The report begins with a Patrol Report summary page which contains information such as where and when the patrol took place, who was in attendance and what the main purpose of the patrol was. From this single page outline of the patrol, readers can gather a lot of information about the patrol in question. This page reveals that the patrol conducted by patrol officer A.N. Keogh occurred over 13 days, from July 25 to August 6 1953, and explored the areas of the Mt. Wilhelm Peaks and the Guraguraga Valley in the Chimbu region of the Highlands. It also tells readers that Keogh was accompanied by just two other people, Mr. L Rayner and Mr. N Semple who were both Europeans. The empty line next to the section ‘Natives’ indicates that no Indigenous Papua New Guineans accompanied this patrol. Additionally, the section that states that the last time this area was patrolled was in August 1938 is an important detail that demonstrates the lack of colonial activity in this area.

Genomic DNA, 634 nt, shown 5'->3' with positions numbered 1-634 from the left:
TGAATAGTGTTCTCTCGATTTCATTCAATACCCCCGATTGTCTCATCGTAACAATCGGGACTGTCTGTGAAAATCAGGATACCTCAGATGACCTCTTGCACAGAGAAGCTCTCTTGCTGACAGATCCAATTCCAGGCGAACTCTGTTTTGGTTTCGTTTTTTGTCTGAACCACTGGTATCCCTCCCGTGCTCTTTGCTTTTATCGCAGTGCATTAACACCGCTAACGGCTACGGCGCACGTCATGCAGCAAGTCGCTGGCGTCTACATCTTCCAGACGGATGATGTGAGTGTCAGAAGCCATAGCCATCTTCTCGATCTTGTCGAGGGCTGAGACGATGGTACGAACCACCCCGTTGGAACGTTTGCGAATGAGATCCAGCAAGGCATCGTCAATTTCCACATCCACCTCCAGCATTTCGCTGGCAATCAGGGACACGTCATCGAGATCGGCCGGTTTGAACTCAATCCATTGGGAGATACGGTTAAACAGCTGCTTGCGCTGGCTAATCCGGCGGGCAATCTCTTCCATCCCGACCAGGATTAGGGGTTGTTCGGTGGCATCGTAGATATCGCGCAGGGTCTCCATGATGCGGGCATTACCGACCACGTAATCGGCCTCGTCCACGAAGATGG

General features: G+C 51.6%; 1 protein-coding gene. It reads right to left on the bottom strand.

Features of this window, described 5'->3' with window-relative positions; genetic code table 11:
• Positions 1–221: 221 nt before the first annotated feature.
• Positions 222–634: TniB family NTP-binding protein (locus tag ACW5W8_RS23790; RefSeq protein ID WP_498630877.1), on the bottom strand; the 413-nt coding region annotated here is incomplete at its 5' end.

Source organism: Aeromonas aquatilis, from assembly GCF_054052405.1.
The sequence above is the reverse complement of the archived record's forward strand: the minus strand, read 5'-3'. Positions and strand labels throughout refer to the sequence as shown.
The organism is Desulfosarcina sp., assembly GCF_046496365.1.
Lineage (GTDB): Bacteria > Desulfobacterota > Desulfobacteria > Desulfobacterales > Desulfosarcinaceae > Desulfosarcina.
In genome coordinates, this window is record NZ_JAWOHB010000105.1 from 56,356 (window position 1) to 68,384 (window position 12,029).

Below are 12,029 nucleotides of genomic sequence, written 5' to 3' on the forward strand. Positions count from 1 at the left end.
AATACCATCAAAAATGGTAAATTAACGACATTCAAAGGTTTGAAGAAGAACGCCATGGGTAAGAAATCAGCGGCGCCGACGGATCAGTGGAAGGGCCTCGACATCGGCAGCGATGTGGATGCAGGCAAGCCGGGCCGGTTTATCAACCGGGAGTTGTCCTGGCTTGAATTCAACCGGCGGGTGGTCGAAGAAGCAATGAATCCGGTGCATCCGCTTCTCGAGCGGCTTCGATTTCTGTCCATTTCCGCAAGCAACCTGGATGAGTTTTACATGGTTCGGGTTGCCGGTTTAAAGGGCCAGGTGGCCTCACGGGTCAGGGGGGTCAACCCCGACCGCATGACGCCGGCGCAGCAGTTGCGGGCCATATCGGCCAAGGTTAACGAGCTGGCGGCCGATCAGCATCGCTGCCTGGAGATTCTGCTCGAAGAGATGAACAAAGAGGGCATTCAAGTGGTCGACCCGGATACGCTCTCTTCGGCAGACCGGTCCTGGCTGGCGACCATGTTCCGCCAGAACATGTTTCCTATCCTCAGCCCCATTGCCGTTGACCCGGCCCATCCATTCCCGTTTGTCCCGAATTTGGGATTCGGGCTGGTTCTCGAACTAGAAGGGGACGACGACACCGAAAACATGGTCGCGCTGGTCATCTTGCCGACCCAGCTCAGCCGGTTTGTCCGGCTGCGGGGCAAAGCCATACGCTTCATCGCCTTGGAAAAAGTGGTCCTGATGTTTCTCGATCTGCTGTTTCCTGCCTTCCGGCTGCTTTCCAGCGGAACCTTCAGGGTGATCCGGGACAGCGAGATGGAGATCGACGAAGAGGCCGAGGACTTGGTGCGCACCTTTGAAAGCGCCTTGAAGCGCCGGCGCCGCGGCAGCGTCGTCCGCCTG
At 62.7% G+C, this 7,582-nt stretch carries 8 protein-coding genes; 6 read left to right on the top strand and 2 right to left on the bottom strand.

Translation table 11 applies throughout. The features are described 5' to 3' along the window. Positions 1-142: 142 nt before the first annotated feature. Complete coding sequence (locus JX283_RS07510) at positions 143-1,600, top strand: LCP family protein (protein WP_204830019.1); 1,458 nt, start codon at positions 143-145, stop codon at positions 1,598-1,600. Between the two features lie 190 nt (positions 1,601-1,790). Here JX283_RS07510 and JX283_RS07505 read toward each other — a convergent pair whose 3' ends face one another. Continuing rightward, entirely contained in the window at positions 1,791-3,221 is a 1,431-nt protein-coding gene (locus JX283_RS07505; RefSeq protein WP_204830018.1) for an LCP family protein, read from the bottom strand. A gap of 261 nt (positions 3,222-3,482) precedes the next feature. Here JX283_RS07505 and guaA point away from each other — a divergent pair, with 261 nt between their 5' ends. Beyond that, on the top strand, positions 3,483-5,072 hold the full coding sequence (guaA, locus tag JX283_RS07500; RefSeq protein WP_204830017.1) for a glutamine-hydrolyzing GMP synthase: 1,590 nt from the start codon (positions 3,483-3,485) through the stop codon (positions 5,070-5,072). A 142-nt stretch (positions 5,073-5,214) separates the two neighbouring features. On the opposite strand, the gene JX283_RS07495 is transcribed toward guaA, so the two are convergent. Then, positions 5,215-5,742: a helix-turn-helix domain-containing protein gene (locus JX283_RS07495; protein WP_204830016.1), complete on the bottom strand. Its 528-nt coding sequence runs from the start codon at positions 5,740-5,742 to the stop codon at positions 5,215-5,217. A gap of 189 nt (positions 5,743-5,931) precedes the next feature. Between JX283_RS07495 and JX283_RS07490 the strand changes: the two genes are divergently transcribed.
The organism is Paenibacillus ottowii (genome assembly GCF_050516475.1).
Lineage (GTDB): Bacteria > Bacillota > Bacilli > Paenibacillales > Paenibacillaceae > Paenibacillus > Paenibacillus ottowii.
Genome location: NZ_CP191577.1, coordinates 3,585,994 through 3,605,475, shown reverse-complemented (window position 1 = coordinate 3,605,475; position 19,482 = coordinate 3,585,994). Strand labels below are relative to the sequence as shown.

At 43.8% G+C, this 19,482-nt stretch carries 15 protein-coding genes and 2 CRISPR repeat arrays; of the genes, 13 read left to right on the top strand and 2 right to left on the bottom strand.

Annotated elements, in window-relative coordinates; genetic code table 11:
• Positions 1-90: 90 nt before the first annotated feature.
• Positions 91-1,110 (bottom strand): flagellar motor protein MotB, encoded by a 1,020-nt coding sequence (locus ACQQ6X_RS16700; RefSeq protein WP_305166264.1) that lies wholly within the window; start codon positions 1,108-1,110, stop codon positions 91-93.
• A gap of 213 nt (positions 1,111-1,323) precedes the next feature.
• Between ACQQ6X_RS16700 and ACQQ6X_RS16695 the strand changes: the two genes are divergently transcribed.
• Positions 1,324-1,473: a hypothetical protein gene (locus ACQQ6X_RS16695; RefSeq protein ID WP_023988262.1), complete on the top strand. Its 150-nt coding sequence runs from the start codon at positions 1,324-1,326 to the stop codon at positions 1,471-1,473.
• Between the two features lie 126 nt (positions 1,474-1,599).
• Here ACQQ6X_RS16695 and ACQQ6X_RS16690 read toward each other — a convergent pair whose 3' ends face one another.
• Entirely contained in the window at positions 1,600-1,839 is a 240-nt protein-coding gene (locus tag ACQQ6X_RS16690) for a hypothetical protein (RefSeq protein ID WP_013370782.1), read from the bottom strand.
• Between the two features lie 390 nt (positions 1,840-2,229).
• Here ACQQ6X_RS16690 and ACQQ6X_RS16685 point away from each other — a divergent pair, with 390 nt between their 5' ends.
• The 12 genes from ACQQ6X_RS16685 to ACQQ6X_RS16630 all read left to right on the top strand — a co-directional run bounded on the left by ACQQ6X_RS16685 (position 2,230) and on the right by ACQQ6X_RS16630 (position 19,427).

Following this outline, the report contains a selection of letters revealing correspondence between colonial officials, scientists and experts, discussing the findings of Keogh’s report and sharing requests for identification or classification for some of the samples that accompanied the report. The letters compliment Keogh’s collection efforts and the condition of the specimen he collected. One letter, written by a Senior Geologist Jack Thompson, commends Keogh’s sample collection process and encourages future patrol officers to take ‘similar action on remote or difficult patrols’ to fill in ‘the many blanks in the existing regional geological map of the Territory.’[3] This excerpt reveals the importance of the work that patrol officers were doing in regards to gaining a better understanding of the largely unexplored Highlands regions. The rest of the report comprises of a short introduction from Keogh followed by diary entries about the day to day events experienced over the two weeks of the patrol, including what happened on the day, where the patrol travelled to and any important notes about the day.